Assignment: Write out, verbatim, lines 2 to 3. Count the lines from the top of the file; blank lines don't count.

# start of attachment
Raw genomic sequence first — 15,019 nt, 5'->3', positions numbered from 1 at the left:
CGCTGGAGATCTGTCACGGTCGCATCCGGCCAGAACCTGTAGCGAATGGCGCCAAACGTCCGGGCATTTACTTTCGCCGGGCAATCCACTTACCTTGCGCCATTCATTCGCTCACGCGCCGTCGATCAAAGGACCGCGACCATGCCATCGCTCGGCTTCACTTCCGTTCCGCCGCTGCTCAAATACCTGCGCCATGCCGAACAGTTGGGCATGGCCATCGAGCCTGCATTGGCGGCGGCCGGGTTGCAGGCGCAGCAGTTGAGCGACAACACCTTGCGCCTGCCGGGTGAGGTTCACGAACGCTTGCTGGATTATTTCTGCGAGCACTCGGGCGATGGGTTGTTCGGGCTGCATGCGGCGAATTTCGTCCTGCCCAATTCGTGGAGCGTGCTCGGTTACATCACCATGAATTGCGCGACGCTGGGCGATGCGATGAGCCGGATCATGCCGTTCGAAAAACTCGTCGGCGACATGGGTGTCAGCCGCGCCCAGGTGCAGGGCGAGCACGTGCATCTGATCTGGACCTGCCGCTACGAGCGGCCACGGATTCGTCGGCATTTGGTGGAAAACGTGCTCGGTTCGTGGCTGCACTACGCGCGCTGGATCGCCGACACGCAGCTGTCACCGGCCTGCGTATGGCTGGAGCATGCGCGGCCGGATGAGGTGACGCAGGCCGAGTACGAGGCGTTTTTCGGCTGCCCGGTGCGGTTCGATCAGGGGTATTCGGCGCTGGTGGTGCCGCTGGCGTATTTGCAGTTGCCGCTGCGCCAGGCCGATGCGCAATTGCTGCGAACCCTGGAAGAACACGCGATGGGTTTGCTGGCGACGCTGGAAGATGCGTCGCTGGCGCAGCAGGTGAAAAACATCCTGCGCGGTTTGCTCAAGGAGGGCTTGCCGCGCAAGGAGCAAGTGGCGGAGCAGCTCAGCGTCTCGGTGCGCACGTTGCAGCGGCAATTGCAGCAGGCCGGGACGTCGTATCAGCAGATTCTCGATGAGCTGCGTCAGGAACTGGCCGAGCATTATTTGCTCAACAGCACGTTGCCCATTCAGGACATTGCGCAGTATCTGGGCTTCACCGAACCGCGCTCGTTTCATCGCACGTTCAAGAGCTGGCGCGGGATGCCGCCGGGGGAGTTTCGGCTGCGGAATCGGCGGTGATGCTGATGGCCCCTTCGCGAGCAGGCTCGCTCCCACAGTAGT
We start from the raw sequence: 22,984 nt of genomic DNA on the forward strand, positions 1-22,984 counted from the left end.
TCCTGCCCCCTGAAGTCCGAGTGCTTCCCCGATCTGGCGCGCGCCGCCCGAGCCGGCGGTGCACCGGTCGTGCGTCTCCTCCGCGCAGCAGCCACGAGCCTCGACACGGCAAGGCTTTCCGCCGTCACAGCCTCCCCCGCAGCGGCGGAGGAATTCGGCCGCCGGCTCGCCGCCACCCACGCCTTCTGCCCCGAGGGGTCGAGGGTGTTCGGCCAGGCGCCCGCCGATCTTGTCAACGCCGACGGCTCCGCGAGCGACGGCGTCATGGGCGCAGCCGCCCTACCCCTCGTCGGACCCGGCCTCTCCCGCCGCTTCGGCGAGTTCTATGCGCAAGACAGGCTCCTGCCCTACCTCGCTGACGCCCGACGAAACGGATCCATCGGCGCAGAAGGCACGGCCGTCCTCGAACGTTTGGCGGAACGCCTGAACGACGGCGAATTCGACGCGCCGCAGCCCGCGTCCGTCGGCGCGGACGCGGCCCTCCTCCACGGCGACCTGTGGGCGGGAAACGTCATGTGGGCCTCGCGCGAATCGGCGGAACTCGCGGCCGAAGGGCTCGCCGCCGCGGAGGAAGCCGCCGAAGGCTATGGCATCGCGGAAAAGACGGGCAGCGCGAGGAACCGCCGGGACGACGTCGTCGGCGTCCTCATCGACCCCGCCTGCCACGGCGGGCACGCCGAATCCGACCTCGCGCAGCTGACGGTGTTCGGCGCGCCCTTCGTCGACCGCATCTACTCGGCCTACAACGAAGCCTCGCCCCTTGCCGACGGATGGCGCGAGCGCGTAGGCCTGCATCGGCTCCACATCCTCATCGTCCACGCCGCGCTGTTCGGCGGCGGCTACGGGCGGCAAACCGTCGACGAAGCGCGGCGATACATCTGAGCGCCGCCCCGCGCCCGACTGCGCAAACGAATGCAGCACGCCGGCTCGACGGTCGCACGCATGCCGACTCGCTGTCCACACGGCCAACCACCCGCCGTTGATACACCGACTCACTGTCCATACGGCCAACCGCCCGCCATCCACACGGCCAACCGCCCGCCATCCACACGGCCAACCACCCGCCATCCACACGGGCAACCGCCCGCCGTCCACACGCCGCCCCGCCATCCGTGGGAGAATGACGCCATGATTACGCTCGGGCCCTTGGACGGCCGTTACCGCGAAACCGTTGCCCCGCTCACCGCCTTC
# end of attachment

CGCTGGAGATCTGTCACGGTCGCATCCGGCCAGAACCTGTAGCGAATGGCGCCAAACGTCCGGGCATTTACTTTCGCCGGGCAATCCACTTACCTTGCGCCATTCATTCGCTCACGCGCCGTCGATCAAAGGACCGCGACCATGCCATCGCTCGGCTTCACTTCCGTTCCGCCGCTGCTCAAATACCTGCGCCATGCCGAACAGTTGGGCATGGCCATCGAGCCTGCATTGGCGGCGGCCGGGTTGCAGGCGCAGCAGTTGAGCGACAACACCTTGCGCCTGCCGGGTGAGGTTCACGAACGCTTGCTGGATTATTTCTGCGAGCACTCGGGCGATGGGTTGTTCGGGCTGCATGCGGCGAATTTCGTCCTGCCCAATTCGTGGAGCGTGCTCGGTTACATCACCATGAATTGCGCGACGCTGGGCGATGCGATGAGCCGGATCATGCCGTTCGAAAAACTCGTCGGCGACATGGGTGTCAGCCGCGCCCAGGTGCAGGGCGAGCACGTGCATCTGATCTGGACCTGCCGCTACGAGCGGCCACGGATTCGTCGGCATTTGGTGGAAAACGTGCTCGGTTCGTGGCTGCACTACGCGCGCTGGATCGCCGACACGCAGCTGTCACCGGCCTGCGTATGGCTGGAGCATGCGCGGCCGGATGAGGTGACGCAGGCCGAGTACGAGGCGTTTTTCGGCTGCCCGGTGCGGTTCGATCAGGGGTATTCGGCGCTGGTGGTGCCGCTGGCGTATTTGCAGTTGCCGCTGCGCCAGGCCGATGCGCAATTGCTGCGAACCCTGGAAGAACACGCGATGGGTTTGCTGGCGACGCTGGAAGATGCGTCGCTGGCGCAGCAGGTGAAAAACATCCTGCGCGGTTTGCTCAAGGAGGGCTTGCCGCGCAAGGAGCAAGTGGCGGAGCAGCTCAGCGTCTCGGTGCGCACGTTGCAGCGGCAATTGCAGCAGGCCGGGACGTCGTATCAGCAGATTCTCGATGAGCTGCGTCAGGAACTGGCCGAGCATTATTTGCTCAACAGCACGTTGCCCATTCAGGACATTGCGCAGTATCTGGGCTTCACCGAACCGCGCTCGTTTCATCGCACGTTCAAGAGCTGGCGCGGGATGCCGCCGGGGGAGTTTCGGCTGCGGAATCGGCGGTGATGCTGATGGCCCCTTCGCGAGCAGGCTCGCTCCCACAGTAGT
We start from the raw sequence: 22,984 nt of genomic DNA on the forward strand, positions 1-22,984 counted from the left end.